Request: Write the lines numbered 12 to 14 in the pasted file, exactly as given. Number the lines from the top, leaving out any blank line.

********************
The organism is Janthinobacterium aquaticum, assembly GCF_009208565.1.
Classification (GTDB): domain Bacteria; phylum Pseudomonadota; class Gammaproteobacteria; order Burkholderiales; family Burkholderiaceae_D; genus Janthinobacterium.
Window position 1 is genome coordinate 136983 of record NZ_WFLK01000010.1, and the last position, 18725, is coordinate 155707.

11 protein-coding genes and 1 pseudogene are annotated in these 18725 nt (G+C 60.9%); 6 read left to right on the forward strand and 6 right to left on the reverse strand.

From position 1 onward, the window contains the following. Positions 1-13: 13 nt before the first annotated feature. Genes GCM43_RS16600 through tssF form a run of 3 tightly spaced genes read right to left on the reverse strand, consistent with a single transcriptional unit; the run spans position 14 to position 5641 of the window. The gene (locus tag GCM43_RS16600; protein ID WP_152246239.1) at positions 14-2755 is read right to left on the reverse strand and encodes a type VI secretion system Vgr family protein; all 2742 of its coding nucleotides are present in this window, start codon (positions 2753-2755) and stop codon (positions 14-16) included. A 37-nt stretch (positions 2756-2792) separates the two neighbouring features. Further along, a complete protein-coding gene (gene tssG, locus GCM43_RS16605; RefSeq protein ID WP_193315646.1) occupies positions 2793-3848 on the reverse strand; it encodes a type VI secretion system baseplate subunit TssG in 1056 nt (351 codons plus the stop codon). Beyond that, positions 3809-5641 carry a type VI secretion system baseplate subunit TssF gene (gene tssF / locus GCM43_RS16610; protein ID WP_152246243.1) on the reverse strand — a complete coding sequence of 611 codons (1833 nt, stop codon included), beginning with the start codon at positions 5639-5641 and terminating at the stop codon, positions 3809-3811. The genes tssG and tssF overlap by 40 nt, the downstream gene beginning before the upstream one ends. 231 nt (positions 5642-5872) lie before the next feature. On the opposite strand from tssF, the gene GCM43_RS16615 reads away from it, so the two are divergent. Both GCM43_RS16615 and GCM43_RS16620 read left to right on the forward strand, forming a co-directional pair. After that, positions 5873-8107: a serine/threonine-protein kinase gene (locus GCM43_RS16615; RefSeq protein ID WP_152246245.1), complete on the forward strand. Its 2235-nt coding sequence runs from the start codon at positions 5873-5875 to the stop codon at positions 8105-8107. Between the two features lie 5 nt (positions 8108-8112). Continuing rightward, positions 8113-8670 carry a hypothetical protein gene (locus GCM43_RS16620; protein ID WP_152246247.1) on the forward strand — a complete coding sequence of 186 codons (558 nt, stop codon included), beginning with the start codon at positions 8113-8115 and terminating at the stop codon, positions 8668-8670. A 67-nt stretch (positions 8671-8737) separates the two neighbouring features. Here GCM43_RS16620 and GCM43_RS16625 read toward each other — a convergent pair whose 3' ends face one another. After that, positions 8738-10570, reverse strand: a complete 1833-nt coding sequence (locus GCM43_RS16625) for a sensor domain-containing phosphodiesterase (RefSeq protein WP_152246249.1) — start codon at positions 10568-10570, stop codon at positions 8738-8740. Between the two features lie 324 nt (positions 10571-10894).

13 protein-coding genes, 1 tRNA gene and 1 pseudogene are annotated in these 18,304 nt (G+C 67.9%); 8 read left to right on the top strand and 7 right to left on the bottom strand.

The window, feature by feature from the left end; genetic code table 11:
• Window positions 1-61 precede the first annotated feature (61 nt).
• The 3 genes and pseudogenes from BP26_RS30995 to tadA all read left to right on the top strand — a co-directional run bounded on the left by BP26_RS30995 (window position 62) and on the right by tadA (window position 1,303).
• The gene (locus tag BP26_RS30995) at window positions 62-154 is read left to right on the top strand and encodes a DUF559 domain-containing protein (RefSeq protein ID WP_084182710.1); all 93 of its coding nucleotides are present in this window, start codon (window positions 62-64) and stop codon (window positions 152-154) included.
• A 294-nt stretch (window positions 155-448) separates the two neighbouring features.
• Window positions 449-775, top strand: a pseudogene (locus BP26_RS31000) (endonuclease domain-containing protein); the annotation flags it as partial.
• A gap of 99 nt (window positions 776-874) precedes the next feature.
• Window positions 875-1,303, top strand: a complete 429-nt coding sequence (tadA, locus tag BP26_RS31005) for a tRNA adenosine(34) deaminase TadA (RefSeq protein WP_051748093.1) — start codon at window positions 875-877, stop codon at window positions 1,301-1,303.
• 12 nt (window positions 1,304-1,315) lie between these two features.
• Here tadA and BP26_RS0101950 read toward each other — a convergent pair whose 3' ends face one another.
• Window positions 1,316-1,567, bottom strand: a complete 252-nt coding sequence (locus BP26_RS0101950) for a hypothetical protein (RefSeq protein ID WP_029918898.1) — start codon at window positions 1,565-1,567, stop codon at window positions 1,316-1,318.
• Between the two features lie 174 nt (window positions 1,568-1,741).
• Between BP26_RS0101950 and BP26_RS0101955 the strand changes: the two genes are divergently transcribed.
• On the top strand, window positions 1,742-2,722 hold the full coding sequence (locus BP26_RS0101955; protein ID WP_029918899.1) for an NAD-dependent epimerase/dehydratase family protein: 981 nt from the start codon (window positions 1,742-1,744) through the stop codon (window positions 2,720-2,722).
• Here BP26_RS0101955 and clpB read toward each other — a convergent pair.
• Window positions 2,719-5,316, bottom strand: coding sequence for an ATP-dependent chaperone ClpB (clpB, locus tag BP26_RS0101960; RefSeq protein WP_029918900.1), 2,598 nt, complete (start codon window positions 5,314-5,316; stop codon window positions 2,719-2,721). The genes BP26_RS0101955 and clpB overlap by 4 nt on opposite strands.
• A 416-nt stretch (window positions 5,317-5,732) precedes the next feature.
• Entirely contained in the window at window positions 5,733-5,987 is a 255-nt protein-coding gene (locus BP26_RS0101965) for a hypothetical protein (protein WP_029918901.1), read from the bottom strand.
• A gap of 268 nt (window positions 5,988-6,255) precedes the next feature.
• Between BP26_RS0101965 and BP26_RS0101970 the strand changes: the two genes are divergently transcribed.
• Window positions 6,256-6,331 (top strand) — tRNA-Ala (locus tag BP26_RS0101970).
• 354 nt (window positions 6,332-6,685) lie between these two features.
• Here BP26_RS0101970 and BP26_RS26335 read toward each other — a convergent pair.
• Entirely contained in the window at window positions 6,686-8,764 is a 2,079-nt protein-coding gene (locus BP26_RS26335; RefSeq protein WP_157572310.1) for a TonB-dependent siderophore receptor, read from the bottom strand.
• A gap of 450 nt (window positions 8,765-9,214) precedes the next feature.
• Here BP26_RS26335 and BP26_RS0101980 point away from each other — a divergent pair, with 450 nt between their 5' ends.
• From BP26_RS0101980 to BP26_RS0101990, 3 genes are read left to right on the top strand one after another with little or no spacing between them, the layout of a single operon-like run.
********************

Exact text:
• Window positions 449-775, top strand: a pseudogene (locus BP26_RS31000) (endonuclease domain-containing protein); the annotation flags it as partial.
• A gap of 99 nt (window positions 776-874) precedes the next feature.
• Window positions 875-1,303, top strand: a complete 429-nt coding sequence (tadA, locus tag BP26_RS31005) for a tRNA adenosine(34) deaminase TadA (RefSeq protein WP_051748093.1) — start codon at window positions 875-877, stop codon at window positions 1,301-1,303.